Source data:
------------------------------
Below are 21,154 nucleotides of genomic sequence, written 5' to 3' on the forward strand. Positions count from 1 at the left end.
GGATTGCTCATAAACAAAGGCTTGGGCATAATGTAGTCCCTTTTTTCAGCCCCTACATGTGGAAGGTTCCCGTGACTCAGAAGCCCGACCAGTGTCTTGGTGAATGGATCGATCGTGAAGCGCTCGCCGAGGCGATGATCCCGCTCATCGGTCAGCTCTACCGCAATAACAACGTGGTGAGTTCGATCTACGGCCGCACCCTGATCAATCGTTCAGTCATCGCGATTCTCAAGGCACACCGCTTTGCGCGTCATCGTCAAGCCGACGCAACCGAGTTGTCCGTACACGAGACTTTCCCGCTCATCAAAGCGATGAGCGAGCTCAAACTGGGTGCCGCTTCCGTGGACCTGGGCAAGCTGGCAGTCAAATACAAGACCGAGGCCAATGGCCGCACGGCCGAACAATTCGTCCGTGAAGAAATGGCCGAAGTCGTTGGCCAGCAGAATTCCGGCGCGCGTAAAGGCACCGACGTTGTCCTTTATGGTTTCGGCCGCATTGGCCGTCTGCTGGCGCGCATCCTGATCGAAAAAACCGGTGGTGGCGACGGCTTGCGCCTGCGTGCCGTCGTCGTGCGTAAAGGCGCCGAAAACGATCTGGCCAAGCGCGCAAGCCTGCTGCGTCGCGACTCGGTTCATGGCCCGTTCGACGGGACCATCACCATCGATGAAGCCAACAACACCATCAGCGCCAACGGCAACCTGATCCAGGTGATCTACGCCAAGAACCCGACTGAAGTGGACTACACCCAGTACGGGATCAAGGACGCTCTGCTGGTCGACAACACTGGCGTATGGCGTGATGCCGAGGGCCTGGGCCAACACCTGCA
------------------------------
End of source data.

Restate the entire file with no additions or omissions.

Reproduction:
Below are 21,154 nucleotides of genomic sequence, written 5' to 3' on the forward strand. Positions count from 1 at the left end.
GGATTGCTCATAAACAAAGGCTTGGGCATAATGTAGTCCCTTTTTTCAGCCCCTACATGTGGAAGGTTCCCGTGACTCAGAAGCCCGACCAGTGTCTTGGTGAATGGATCGATCGTGAAGCGCTCGCCGAGGCGATGATCCCGCTCATCGGTCAGCTCTACCGCAATAACAACGTGGTGAGTTCGATCTACGGCCGCACCCTGATCAATCGTTCAGTCATCGCGATTCTCAAGGCACACCGCTTTGCGCGTCATCGTCAAGCCGACGCAACCGAGTTGTCCGTACACGAGACTTTCCCGCTCATCAAAGCGATGAGCGAGCTCAAACTGGGTGCCGCTTCCGTGGACCTGGGCAAGCTGGCAGTCAAATACAAGACCGAGGCCAATGGCCGCACGGCCGAACAATTCGTCCGTGAAGAAATGGCCGAAGTCGTTGGCCAGCAGAATTCCGGCGCGCGTAAAGGCACCGACGTTGTCCTTTATGGTTTCGGCCGCATTGGCCGTCTGCTGGCGCGCATCCTGATCGAAAAAACCGGTGGTGGCGACGGCTTGCGCCTGCGTGCCGTCGTCGTGCGTAAAGGCGCCGAAAACGATCTGGCCAAGCGCGCAAGCCTGCTGCGTCGCGACTCGGTTCATGGCCCGTTCGACGGGACCATCACCATCGATGAAGCCAACAACACCATCAGCGCCAACGGCAACCTGATCCAGGTGATCTACGCCAAGAACCCGACTGAAGTGGACTACACCCAGTACGGGATCAAGGACGCTCTGCTGGTCGACAACACTGGCGTATGGCGTGATGCCGAGGGCCTGGGCCAACACCTGCA